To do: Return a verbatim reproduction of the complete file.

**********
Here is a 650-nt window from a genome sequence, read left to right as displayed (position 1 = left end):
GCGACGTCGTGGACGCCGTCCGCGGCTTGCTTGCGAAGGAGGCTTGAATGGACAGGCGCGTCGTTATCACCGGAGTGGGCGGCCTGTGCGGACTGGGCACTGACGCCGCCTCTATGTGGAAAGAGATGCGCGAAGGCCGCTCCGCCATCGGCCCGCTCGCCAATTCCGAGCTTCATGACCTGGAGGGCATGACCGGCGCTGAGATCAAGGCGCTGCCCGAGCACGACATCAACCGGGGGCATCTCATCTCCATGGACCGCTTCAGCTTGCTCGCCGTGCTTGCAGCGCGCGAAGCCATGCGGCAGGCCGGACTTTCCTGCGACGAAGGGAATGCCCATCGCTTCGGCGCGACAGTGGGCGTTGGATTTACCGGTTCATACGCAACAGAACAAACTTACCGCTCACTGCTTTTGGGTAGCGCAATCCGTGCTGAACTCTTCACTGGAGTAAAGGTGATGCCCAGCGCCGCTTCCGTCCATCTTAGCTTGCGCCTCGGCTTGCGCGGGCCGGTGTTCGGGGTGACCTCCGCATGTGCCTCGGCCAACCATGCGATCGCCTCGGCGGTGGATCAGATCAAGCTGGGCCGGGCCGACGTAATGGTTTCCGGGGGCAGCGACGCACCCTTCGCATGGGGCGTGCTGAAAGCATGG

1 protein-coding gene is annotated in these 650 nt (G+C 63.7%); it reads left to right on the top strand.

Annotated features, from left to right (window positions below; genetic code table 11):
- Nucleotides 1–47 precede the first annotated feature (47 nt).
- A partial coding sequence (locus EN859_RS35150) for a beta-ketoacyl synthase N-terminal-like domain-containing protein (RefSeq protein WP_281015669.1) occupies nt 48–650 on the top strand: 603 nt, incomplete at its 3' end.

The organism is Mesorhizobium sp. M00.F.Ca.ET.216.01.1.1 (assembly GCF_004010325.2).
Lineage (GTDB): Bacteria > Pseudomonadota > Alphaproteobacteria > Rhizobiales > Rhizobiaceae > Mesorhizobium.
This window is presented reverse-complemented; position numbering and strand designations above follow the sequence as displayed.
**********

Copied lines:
Here is a 650-nt window from a genome sequence, read left to right as displayed (position 1 = left end):
GCGACGTCGTGGACGCCGTCCGCGGCTTGCTTGCGAAGGAGGCTTGAATGGACAGGCGCGTCGTTATCACCGGAGTGGGCGGCCTGTGCGGACTGGGCACTGACGCCGCCTCTATGTGGAAAGAGATGCGCGAAGGCCGCTCCGCCATCGGCCCGCTCGCCAATTCCGAGCTTCATGACCTGGAGGGCATGACCGGCGCTGAGATCAAGGCGCTGCCCGAGCACGACATCAACCGGGGGCATCTCATCTCCATGGACCGCTTCAGCTTGCTCGCCGTGCTTGCAGCGCGCGAAGCCATGCGGCAGGCCGGACTTTCCTGCGACGAAGGGAATGCCCATCGCTTCGGCGCGACAGTGGGCGTTGGATTTACCGGTTCATACGCAACAGAACAAACTTACCGCTCACTGCTTTTGGGTAGCGCAATCCGTGCTGAACTCTTCACTGGAGTAAAGGTGATGCCCAGCGCCGCTTCCGTCCATCTTAGCTTGCGCCTCGGCTTGCGCGGGCCGGTGTTCGGGGTGACCTCCGCATGTGCCTCGGCCAACCATGCGATCGCCTCGGCGGTGGATCAGATCAAGCTGGGCCGGGCCGACGTAATGGTTTCCGGGGGCAGCGACGCACCCTTCGCATGGGGCGTGCTGAAAGCATGG

1 protein-coding gene is annotated in these 650 nt (G+C 63.7%); it reads left to right on the top strand.

Annotated features, from left to right (window positions below; genetic code table 11):
- Nucleotides 1–47 precede the first annotated feature (47 nt).
- A partial coding sequence (locus EN859_RS35150) for a beta-ketoacyl synthase N-terminal-like domain-containing protein (RefSeq protein WP_281015669.1) occupies nt 48–650 on the top strand: 603 nt, incomplete at its 3' end.

The organism is Mesorhizobium sp. M00.F.Ca.ET.216.01.1.1 (assembly GCF_004010325.2).
Lineage (GTDB): Bacteria > Pseudomonadota > Alphaproteobacteria > Rhizobiales > Rhizobiaceae > Mesorhizobium.
This window is presented reverse-complemented; position numbering and strand designations above follow the sequence as displayed.